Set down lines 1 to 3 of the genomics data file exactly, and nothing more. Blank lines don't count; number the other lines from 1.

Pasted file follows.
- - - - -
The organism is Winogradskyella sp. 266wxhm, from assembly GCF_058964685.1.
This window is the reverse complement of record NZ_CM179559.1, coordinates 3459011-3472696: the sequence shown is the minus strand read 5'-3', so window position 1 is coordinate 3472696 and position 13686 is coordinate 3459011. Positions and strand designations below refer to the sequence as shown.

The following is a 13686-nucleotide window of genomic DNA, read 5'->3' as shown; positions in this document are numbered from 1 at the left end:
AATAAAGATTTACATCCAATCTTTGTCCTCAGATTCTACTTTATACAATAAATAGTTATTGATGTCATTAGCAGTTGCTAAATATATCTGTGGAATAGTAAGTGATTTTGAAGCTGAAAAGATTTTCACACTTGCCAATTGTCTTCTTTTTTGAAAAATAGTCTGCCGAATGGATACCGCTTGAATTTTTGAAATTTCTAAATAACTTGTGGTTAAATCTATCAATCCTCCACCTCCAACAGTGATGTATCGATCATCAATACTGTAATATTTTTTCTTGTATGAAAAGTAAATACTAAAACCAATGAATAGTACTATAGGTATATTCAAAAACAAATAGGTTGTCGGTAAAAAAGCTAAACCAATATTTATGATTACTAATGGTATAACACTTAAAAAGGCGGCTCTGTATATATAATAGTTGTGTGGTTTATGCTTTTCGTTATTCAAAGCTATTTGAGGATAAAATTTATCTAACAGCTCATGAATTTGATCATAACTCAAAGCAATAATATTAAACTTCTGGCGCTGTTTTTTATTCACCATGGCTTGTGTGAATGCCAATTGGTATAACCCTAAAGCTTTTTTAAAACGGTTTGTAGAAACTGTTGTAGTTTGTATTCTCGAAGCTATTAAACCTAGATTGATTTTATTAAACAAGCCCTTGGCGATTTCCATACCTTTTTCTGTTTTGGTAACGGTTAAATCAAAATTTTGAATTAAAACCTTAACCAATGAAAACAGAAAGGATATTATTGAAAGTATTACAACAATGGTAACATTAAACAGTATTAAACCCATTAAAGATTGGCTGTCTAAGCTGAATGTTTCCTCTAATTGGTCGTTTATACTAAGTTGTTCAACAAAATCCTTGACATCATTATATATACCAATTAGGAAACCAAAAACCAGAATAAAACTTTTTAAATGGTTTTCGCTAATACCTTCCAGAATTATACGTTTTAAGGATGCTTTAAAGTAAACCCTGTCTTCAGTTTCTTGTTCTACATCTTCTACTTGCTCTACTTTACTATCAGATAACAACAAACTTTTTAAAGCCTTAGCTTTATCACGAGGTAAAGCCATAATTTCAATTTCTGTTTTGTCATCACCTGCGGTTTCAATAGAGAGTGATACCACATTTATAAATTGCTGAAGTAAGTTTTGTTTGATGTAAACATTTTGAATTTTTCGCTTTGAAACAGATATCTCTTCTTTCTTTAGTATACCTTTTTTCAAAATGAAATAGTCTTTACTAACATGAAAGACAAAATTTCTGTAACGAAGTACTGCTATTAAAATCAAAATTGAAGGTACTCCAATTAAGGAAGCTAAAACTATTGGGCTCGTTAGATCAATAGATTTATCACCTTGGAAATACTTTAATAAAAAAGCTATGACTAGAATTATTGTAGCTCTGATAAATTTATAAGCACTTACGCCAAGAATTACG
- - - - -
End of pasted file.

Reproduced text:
The organism is Winogradskyella sp. 266wxhm, from assembly GCF_058964685.1.
This window is the reverse complement of record NZ_CM179559.1, coordinates 3459011-3472696: the sequence shown is the minus strand read 5'-3', so window position 1 is coordinate 3472696 and position 13686 is coordinate 3459011. Positions and strand designations below refer to the sequence as shown.

The following is a 13686-nucleotide window of genomic DNA, read 5'->3' as shown; positions in this document are numbered from 1 at the left end: